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Flood spending aids Thames chief

THAMES WATER is spending millions of pounds to stop homes in the London area from being flooded by sewage after violent rainstorms. One of the recent victims of a sewage flood was the company's deputy chairman, Sir Christopher Leaver, whose Chelsea home was badly affected by sewage backing up into the basement.

The spending is part of a pounds 100m discretionary investment programme announced yesterday by Thames to improve water supplies in the South-east.

Thames has so far removed the threat of sewage flooding from 1,300 properties in its area. The company declines to say how many more homes are under threat or how many cases it deals with in a year.

Other additional measures to improve water supplies include extra spending on the ring main outside London. The company is also opening up old wells in the capital to relieve the problem of rising levels of ground water which are threatening to flood parts of the London Underground network.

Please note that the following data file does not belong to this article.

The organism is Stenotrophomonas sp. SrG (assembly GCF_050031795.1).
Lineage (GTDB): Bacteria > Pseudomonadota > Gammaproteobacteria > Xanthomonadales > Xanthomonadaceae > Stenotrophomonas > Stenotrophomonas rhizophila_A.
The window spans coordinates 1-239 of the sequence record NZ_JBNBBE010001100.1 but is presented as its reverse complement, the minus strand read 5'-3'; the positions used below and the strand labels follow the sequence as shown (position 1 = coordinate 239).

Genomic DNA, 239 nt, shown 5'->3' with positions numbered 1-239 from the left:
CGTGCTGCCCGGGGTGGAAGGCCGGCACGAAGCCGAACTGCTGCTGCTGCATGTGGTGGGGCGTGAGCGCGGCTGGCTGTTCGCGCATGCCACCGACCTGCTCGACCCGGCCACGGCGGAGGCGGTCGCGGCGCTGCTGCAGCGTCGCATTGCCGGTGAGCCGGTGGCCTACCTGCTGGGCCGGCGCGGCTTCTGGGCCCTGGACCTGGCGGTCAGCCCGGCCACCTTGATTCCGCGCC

The extra pounds 100m investment came as Thames announced a pounds 300m special payout to shareholders through an issue of B shares, a 9 per cent increase in operating profits to pounds 481m and an 11.6 per cent rise in the dividend.

Thames also pledged that this summer would be the seventh consecutive year free of water restrictions, adding that it was ahead of the leakage reduction targets set by the water regulator Ofwat.

In readiness for the review of domestic water charges in 2000, which is likely to see a big one-off cut in water bills, Thames is seeking to increase profits from its non-regulated, international business.

Profits from non-regulated activities increased by a third last year to pounds 45m and now account for 10 per cent of overall group profits. Thames is targeting a doubling of the contribution from non-regulated activities to 20 per cent in the next five years.

Overall investment was pounds 471m last year and is expected to reach pounds 500m, bringing the total invested since privatisation to nearly pounds 4bn.

Thames said its own customer surveys showed that consumers were overwhelming in favour of increased investment with more than 90 per cent saying they would prefer improvements in water quality and supply to reduced bills.

The pounds 300m capital distribution together with the second tranche of the windfall tax and capital spending commitments will lift gearing from 51 per cent at present to 80 per cent. Thames said it aimed to reduce dividend cover from 2.5 to 2 times.